|| Print ||
|Written by Hannah McGregor|
|Thursday, 28 February 2008 19:00|
In the future, we will wear shoulder-pads, too much eye makeup and everywhere will look like a post-modern Hong Kong.
At least, that’s the impression I got from watching the recently released ‘Final Edit’ of Ridley Scott’s cult hit, Blade Runner. The film has been much lauded for launching the distinctly dystopian landscape now familiar to audiences of more mainstream movies like Fifth Element, and for introducing the mainstream action-movie going public to some of the major themes of the science fiction genre in general. Watching the film 16 years after its original release, I couldn’t help but find myself joining in with the ever-increasing group of science-fiction proponents who have become swayed by the genre’s impressive ability to tackle complex philosophical issues in unique ways.
In both cinema and literature, “genre” has long been considered a dirty word. Just as fantasy or romance novels are hard-pressed to be considered “great literature”, a sci-fi flick featuring throbbing neon lights and transparent plastic outfits has a difficult time slotting itself into the high-brow world of film studies.
In 1958, Hannah Arendt wrote that science fiction was a “highly non-respectable literature… to which, unfortunately, nobody yet has paid the attention it deserves as a vehicle of mass sentiments and mass desires.” The movement away from the perceptions she bemoaned 50 years ago has been gradual, but the re-release of Blade Runner, and its status as a classic of our times, suggests that we may be on the brink of a mass awakening to the huge potentials of the genre.
Legendary sci-fi author Brian Aldiss disagrees. He sees the 1960s as the genre’s heyday, when a hopeful generation looked to the skies and saw both the glories and terrors of the future. He claims that the genre has now lost its power because “we are at last living in an SF scenario.” I would argue that living in an “SF scenario” makes the genre all the more evocative. Every day, we can watch as the predictions of insightful authors, some from over forty years ago, turn into reality all around us.
Blade Runner taps into many of the genre’s potentials in a fascinating and meaningful way. The atmosphere of the film has often been imitated, and for good reason. The film effectively recreates the sense of claustrophobia and loneliness that characterizes the crisis of the modern individual in an urban setting. Some of the movie’s most powerful moments are the crowded chase sequences in which Harrison Ford’s Rick Deckard pursues an elusive figure through a mob of unresponsive, faceless strangers, his prey appearing and disappearing in a way that becomes viscerally frustrating for the viewer.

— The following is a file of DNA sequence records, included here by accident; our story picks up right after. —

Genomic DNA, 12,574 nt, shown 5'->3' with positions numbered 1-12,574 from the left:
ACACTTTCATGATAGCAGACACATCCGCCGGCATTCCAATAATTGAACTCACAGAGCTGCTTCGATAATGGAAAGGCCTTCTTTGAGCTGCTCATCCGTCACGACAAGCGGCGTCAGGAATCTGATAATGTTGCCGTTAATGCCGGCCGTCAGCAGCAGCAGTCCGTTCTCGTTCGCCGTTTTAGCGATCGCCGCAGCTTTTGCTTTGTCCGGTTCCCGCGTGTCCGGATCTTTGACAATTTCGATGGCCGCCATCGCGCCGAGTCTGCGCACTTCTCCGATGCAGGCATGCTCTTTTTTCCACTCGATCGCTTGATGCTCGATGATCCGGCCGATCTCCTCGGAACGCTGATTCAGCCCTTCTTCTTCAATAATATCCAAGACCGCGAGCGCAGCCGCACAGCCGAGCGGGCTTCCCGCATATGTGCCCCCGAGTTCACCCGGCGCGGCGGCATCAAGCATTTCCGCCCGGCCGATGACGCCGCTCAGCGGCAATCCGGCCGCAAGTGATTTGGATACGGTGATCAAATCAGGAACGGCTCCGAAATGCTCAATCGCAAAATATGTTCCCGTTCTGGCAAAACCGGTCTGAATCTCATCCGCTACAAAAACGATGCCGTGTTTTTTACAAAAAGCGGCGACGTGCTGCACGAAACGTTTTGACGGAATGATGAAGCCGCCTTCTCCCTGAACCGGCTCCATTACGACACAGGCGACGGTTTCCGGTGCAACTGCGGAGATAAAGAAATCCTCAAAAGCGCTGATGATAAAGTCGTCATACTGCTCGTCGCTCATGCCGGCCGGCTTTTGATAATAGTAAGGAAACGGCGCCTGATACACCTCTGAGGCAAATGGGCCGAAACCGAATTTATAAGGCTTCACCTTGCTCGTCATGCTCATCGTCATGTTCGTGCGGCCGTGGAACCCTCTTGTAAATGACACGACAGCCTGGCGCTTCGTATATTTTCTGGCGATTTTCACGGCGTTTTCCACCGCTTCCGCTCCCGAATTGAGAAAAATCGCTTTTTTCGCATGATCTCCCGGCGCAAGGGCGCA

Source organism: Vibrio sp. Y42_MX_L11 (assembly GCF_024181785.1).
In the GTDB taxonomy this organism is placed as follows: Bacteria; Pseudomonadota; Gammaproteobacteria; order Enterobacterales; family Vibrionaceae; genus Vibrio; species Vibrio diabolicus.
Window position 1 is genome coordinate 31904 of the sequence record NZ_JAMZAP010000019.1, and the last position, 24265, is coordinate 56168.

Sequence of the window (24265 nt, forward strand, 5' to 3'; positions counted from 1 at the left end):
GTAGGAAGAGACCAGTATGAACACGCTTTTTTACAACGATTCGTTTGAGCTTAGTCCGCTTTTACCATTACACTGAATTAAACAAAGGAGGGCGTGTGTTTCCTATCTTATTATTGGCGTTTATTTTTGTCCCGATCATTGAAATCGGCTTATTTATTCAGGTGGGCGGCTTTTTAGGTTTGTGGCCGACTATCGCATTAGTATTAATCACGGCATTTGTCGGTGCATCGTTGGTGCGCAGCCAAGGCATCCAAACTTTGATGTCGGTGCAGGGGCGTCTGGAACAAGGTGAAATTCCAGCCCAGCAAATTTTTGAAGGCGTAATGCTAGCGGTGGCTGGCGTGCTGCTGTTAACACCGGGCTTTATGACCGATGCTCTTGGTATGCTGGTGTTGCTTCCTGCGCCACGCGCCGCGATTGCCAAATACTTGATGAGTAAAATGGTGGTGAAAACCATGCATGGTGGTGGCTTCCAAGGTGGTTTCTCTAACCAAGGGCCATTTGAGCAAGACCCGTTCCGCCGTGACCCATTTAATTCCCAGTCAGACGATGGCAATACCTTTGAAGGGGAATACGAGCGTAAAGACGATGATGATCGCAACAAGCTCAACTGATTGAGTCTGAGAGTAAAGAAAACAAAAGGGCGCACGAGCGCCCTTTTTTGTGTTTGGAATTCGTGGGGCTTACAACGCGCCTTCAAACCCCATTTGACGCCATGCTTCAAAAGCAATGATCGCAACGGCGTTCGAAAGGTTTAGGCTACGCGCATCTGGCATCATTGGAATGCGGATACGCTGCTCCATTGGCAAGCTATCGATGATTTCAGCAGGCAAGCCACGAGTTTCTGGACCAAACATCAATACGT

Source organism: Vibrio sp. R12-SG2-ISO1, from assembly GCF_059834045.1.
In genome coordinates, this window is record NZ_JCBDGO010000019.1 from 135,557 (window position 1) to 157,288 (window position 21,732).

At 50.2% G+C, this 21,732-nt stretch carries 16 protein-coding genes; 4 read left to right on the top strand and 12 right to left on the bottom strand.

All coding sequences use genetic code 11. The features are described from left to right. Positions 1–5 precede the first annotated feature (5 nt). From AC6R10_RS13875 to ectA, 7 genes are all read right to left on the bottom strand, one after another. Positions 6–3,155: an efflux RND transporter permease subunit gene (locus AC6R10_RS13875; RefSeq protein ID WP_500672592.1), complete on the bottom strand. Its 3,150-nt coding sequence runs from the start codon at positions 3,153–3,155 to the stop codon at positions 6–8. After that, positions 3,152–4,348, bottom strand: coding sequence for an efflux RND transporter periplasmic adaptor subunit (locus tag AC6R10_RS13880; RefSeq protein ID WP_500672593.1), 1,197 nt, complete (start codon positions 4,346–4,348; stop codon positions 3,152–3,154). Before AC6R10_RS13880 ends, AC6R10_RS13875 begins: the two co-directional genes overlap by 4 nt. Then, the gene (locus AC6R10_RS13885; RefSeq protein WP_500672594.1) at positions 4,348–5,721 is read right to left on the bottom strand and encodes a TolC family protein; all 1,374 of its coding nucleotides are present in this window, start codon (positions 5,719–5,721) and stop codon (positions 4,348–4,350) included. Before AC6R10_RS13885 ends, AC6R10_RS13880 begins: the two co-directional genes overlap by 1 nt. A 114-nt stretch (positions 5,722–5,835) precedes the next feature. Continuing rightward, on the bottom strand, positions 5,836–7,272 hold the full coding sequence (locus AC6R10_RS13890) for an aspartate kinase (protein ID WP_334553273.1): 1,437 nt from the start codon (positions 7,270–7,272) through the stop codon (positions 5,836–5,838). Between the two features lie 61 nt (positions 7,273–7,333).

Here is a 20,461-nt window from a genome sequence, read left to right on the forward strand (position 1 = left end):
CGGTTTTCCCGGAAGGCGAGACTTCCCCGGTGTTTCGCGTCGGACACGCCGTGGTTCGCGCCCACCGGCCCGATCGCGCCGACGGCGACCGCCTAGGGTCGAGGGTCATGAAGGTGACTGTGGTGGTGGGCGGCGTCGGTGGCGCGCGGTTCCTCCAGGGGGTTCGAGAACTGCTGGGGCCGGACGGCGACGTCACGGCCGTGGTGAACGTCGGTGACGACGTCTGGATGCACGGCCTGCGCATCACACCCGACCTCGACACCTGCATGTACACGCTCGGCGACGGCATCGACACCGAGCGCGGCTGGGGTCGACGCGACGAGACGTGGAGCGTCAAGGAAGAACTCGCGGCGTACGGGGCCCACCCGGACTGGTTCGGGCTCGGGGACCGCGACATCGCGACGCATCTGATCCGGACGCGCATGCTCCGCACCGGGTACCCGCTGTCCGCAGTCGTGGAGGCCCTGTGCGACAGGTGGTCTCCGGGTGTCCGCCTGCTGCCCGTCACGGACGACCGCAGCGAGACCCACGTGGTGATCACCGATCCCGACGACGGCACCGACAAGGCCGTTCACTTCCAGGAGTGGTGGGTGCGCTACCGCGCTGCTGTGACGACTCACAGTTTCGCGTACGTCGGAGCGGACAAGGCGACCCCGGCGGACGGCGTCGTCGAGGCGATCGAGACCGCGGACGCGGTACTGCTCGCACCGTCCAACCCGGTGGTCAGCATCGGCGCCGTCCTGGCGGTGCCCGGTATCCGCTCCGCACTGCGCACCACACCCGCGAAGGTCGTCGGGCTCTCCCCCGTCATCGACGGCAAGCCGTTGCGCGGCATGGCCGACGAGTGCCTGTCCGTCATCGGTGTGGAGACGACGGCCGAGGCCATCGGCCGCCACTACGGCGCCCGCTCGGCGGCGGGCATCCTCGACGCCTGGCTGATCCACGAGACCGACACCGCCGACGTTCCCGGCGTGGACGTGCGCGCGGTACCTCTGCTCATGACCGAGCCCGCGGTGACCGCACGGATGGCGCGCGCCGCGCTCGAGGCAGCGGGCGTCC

As often noted by film scholars over the last decade and a half, one of the most haunting aspects of the film is its fascination with eyes and with sight. Blade Runner, focused as it is on the crisis of artificially created humans -- known as Replicants -- and their increasing ability to pass as actual humans (as well as their unwillingness to maintain their slave status), meditates on the questions of how we define humanity, and eyes are central to the exploration. The testing system for Replicants is based on an examination of their eyes. The band of rogue Replicants begin their hunt for their Creator (an existential journey if ever there was one) by tracking down the man who is responsible for designing “just eyes.” Once found, he tells the lead Replicant, Roy Batty (played by a young and sinister Rutger Hauer), “I design your eyes,” while another Replicant decorates his shoulders with artificial eyeballs. “If only you could see what I’ve seen with your eyes,” Batty replies.
As the film struggles to define just what it means to be human in a technological age, the specificity of each individual’s experiences, as represented by the things they’ve seen, and the universal desire for more life are of singular importance. Batty’s dying words are remarkably pathos-filled, given that they immediately follow his unnervingly animalistic pursuit of Deckard through an abandoned building streaming with rainwater: “I've seen things you people wouldn't believe. Attack ships on fire off the shoulder of Orion. I watched C-beams glitter in the dark near the Tannhauser gate. All those moments will be lost in time, like tears in rain. Time to die…”
The Replicants may, at times, be horrifying -- the death throes of Daryl Hannah’s Pris come vividly to mind -- but their single-minded pursuit of existence puts them on par with the rest of the world’s living organisms. “More human than human,” is Tyrell’s wry motto, and while this may not be true, the savagery, loneliness and small moments of connection displayed by Batty are consistently mirrored by Deckard throughout the film.
Blade Runner is a classic for good reason, and hopefully this final edit will expand its already sizable fan base. Whether or not film and literature snobs of the 21st century will come around to the power of science-fiction in general, though, is something only the future will tell.